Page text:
Tuesday 20 August 2019

'It's the players that lead it. Our role is to empower them to be the best' - manager Jim Gavin on what drives Dublin

Mayo manager James Horan, left, shakes hands with Dublin manager Jim Gavin following the All-Ireland SFC semi-final at Croke Park in Dublin. Photo: Ramsey Cardy/Sportsfile
Mayo manager James Horan, left, shakes hands with Dublin manager Jim Gavin following the All-Ireland SFC semi-final at Croke Park in Dublin. Photo: Ramsey Cardy/Sportsfile
David Kelly

David Kelly

So Jim, whaddya say, huh?

The temptation to conjure up an image of Jim Gavin delivering a half-time speech of inches in that neutral accent is almost as fanciful as believing that his team would need to hear one in the first place.

For one of his greatest gifts - which has subsequently been bequeathed to each and every one of his players - is the capacity to ignore absolutely everything that is going on around him.

That is not to say Dublin remain utterly unaffected by what happens; and the images of a jarringly uncertain opening half in the face of a Mayo storm revealed as much.

It is just that they possess the magnificently self-assured reliance that the storm will pass. And that, soon, they will unleash theirs.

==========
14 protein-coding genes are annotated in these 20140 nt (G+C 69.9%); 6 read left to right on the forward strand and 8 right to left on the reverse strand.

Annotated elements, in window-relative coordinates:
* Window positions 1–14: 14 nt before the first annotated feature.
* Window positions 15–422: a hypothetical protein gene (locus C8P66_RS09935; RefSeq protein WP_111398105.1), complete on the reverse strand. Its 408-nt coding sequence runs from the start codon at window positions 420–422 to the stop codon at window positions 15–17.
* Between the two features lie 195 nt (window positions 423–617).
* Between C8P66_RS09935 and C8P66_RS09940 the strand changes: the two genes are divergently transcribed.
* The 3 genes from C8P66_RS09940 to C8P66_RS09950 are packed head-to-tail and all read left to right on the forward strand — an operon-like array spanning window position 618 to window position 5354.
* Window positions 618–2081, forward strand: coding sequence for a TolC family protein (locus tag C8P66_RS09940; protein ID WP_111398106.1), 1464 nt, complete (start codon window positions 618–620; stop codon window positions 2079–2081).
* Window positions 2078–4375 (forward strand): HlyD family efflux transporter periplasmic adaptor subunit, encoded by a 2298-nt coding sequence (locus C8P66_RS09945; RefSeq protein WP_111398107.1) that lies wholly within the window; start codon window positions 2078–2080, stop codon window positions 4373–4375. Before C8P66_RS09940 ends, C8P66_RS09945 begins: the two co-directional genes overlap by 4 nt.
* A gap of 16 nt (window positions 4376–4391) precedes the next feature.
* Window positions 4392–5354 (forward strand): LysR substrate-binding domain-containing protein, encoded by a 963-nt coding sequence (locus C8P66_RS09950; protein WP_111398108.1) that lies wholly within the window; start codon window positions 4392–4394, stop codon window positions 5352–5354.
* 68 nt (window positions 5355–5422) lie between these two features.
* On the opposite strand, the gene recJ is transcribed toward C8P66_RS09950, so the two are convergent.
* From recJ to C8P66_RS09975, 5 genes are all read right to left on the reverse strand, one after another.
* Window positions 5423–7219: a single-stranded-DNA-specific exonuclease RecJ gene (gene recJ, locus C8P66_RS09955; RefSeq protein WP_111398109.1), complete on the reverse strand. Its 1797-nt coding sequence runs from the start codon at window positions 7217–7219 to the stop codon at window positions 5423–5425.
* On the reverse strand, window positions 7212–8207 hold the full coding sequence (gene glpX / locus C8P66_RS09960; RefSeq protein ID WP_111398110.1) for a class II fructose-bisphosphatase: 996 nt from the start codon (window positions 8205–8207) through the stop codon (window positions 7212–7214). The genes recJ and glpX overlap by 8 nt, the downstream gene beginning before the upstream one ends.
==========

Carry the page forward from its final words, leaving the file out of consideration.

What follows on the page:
But it would not be prompted by something remarkable that was said or presented during the 12 minutes at half-time, rather what the entire country witnessed in the 12 minutes after it.

Sometimes it's not why. Sometimes it just is.

Gavin has landed planes for a living for more than 20 years now and we're sure he was never forced to do a "Sully" and guide his bird safely upon a river; some can imagine him doing so on the Liffey, though.

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And then, having carefully removed his seat-belt and switched off the engine, politely shaking hands with his co-pilot, stepping out of the plane and walking on the very water itself.

As Chesley 'Sully' Sullenberger prepared for his Hudson River landing, the calm he summoned was utterly simplistic.